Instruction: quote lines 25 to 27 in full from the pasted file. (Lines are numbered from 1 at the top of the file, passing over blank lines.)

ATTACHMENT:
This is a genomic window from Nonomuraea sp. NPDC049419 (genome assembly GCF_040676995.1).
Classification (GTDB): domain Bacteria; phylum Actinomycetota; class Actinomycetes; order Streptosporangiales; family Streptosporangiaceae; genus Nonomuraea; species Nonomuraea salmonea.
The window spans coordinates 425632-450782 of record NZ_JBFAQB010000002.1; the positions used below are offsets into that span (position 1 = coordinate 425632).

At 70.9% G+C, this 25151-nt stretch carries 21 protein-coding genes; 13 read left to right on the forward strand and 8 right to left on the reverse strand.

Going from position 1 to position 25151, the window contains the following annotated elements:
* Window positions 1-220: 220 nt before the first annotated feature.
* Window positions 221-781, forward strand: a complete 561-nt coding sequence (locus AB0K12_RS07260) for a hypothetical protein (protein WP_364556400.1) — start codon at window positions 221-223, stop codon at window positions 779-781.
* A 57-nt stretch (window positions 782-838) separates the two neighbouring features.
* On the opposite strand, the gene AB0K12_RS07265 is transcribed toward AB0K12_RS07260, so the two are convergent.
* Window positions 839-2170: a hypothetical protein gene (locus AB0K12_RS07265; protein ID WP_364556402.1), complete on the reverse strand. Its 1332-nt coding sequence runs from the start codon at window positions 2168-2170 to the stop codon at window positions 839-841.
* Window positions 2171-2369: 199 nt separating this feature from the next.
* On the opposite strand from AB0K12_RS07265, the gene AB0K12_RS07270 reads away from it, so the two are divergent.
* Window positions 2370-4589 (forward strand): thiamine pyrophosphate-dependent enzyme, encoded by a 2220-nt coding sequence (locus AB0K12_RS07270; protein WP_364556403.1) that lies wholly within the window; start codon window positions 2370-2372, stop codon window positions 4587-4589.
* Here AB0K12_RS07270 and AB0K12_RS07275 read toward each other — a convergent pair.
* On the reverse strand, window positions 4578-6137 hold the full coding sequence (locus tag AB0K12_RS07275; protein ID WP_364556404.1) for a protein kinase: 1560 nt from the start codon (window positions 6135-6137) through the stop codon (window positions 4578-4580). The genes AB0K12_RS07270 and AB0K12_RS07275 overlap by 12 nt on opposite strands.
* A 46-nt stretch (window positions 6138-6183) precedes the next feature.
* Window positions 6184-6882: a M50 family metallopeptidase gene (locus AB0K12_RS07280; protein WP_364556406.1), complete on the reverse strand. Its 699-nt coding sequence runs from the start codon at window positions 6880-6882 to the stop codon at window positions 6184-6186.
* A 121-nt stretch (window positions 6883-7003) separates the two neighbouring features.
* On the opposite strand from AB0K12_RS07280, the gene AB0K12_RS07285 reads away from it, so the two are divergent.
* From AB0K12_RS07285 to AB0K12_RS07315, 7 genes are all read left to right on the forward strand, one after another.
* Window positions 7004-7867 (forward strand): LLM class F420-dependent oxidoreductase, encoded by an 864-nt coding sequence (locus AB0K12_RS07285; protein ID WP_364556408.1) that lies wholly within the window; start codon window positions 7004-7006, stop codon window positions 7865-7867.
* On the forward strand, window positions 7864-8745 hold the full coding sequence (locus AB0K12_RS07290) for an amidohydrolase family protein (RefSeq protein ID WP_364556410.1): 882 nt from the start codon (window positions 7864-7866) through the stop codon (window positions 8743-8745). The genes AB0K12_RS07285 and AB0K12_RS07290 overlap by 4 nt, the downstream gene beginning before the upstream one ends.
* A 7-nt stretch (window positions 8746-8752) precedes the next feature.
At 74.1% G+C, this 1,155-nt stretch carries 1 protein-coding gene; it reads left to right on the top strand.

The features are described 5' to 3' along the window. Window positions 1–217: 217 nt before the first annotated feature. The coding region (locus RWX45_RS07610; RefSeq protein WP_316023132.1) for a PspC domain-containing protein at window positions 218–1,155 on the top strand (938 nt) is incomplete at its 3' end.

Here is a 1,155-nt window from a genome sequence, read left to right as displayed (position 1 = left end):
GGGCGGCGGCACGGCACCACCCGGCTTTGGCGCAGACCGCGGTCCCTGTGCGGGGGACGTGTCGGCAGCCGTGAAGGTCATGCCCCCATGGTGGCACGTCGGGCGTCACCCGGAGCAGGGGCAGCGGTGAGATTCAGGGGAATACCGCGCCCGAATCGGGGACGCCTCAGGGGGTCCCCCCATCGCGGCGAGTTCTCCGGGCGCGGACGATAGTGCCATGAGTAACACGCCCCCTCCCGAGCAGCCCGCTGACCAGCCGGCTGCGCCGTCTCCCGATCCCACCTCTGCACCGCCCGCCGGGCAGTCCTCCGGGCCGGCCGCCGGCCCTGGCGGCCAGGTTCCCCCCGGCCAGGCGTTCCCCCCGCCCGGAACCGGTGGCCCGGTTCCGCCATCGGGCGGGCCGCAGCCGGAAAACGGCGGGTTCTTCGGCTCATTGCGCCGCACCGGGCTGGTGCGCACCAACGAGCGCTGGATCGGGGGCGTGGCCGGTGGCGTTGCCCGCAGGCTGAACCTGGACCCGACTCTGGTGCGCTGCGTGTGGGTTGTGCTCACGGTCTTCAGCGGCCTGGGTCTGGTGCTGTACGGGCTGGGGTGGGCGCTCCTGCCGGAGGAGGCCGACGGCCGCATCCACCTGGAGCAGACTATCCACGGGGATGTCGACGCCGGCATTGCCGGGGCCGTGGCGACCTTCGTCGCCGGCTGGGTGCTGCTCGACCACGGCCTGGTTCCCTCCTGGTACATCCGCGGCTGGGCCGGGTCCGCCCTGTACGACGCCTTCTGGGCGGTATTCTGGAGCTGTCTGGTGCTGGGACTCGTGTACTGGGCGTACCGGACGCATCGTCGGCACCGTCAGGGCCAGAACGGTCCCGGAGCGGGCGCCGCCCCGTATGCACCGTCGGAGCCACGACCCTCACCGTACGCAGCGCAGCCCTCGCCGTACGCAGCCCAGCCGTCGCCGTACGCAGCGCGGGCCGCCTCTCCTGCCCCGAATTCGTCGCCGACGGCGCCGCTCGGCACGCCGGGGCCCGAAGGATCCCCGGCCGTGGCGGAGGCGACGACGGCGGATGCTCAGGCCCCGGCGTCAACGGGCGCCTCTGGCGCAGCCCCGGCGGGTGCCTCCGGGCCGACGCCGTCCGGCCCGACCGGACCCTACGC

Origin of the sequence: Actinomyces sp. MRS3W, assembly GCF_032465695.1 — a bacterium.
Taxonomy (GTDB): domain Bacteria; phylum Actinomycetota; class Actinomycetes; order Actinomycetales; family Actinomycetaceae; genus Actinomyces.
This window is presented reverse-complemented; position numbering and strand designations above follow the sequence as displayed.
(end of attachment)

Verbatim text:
The features are described 5' to 3' along the window. Window positions 1–217: 217 nt before the first annotated feature. The coding region (locus RWX45_RS07610; RefSeq protein WP_316023132.1) for a PspC domain-containing protein at window positions 218–1,155 on the top strand (938 nt) is incomplete at its 3' end.

Here is a 1,155-nt window from a genome sequence, read left to right as displayed (position 1 = left end):
GGGCGGCGGCACGGCACCACCCGGCTTTGGCGCAGACCGCGGTCCCTGTGCGGGGGACGTGTCGGCAGCCGTGAAGGTCATGCCCCCATGGTGGCACGTCGGGCGTCACCCGGAGCAGGGGCAGCGGTGAGATTCAGGGGAATACCGCGCCCGAATCGGGGACGCCTCAGGGGGTCCCCCCATCGCGGCGAGTTCTCCGGGCGCGGACGATAGTGCCATGAGTAACACGCCCCCTCCCGAGCAGCCCGCTGACCAGCCGGCTGCGCCGTCTCCCGATCCCACCTCTGCACCGCCCGCCGGGCAGTCCTCCGGGCCGGCCGCCGGCCCTGGCGGCCAGGTTCCCCCCGGCCAGGCGTTCCCCCCGCCCGGAACCGGTGGCCCGGTTCCGCCATCGGGCGGGCCGCAGCCGGAAAACGGCGGGTTCTTCGGCTCATTGCGCCGCACCGGGCTGGTGCGCACCAACGAGCGCTGGATCGGGGGCGTGGCCGGTGGCGTTGCCCGCAGGCTGAACCTGGACCCGACTCTGGTGCGCTGCGTGTGGGTTGTGCTCACGGTCTTCAGCGGCCTGGGTCTGGTGCTGTACGGGCTGGGGTGGGCGCTCCTGCCGGAGGAGGCCGACGGCCGCATCCACCTGGAGCAGACTATCCACGGGGATGTCGACGCCGGCATTGCCGGGGCCGTGGCGACCTTCGTCGCCGGCTGGGTGCTGCTCGACCACGGCCTGGTTCCCTCCTGGTACATCCGCGGCTGGGCCGGGTCCGCCCTGTACGACGCCTTCTGGGCGGTATTCTGGAGCTGTCTGGTGCTGGGACTCGTGTACTGGGCGTACCGGACGCATCGTCGGCACCGTCAGGGCCAGAACGGTCCCGGAGCGGGCGCCGCCCCGTATGCACCGTCGGAGCCACGACCCTCACCGTACGCAGCGCAGCCCTCGCCGTACGCAGCCCAGCCGTCGCCGTACGCAGCGCGGGCCGCCTCTCCTGCCCCGAATTCGTCGCCGACGGCGCCGCTCGGCACGCCGGGGCCCGAAGGATCCCCGGCCGTGGCGGAGGCGACGACGGCGGATGCTCAGGCCCCGGCGTCAACGGGCGCCTCTGGCGCAGCCCCGGCGGGTGCCTCCGGGCCGACGCCGTCCGGCCCGACCGGACCCTACGC